Monday, February 06, 2006

New URLs

  • Selenium IDE 0.7 Released "It is 100% functional by itself, or it can be used in combination with Selenium and any of the language (Java, Ruby, etc) drivers, provided you are willing to write the output template."
  • JSONC, JSONI, JSONP: Creating tailored JSON from SPARQL query results "What's missing (if we want to avoid custom, server-side code or heavy pre-processing on the client) is a way to tell the SPARQL endpoint to arrange and index the tabular results before they are serialised as JSON: JSONI. The jsoni parameter works similar to the jsonc one, but it allows nesting of result vars to specify index structures" - JSON (JavaScript Object Notation)
  • Grady Booch links to "Why I Hate Frameworks": "According to our research, what people really needed wasn't a Universal Hammer after all. It's always better to have the right kind of hammer for the job. So, we started selling hammer factories, capable of producing whatever kind of hammers you might be interested in using."
  • On Rigid Rules "The getters and setters on their own aren't a problem. It's how and why they are called that can cause problems. If other objects are calling getters and setters then doing work on the result, it's likely that many objects need to do the same work. This results in duplicated code. Duplicated code causes rigidity. Any design change that affects this code will affect all
    copies requiring changes to be made across the system. It's better to have one copy of the code performing this operation and the natural place to put that code is in the original object."
  • USB could sap Core Duo's power "Tom’s Hardware Guide, has discovered a glitch in one Core Duo/Napa system that suggests machines based on the platform might see unexpectedly short battery life, when operated on battery power with USB 2.0 devices are attached to them."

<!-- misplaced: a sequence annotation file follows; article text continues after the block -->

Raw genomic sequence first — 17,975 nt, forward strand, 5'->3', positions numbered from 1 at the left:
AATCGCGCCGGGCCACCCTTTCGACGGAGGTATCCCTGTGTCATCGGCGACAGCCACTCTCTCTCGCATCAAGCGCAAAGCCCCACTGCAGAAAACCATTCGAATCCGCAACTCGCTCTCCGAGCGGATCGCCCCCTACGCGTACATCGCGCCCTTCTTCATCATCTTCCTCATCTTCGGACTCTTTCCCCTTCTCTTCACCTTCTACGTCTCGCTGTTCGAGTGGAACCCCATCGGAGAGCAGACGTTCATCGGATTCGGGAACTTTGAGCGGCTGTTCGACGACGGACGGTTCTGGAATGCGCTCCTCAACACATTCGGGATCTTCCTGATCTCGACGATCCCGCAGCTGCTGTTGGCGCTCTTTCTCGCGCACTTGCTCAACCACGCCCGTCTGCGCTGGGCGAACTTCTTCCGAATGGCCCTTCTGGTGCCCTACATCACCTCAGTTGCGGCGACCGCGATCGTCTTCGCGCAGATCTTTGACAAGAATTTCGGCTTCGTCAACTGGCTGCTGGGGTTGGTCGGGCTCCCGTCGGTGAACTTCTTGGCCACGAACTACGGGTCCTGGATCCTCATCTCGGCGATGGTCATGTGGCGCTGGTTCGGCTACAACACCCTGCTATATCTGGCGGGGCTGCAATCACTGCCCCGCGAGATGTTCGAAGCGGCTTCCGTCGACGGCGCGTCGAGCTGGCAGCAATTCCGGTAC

• Special Topics B Proposal "...SET is designed specifically for commerce [allowing it to] have a 1024-bit cipher block [Vis96b]. Combining this with the backing of major Internet and credit card companies, SET is destined to become the standard means of transmitting electronic, commercial data in the next year or so." And for what really happened.
  • SWEO Suggestion #2 : Semantic Web in a Box Lists the key properties of a turn-key Semantic Web application. I would add some maybe metadata extraction and P2P ability but that's probably too much bloat.

Saturday, February 04, 2006

Flash Google

Two Flash version of Google's fine work:

All part of AFLAX.

Thursday, February 02, 2006

Dueling Seminal Papers

So, *ahem* in "No Silver Bullet: Essence and Accidents of Software Engineering" Fred Brooks writes: "I think the most important single effort we can mount is to develop ways to grow great designers...Great designers and great managers are both very rare...each software organization must determine and proclaim that great designers are as important to its success as great managers are, and that they can be expected to be similarly nurtured and rewarded."

This basically looks like creating a corporate hierarchy of designers similar to corporate executives.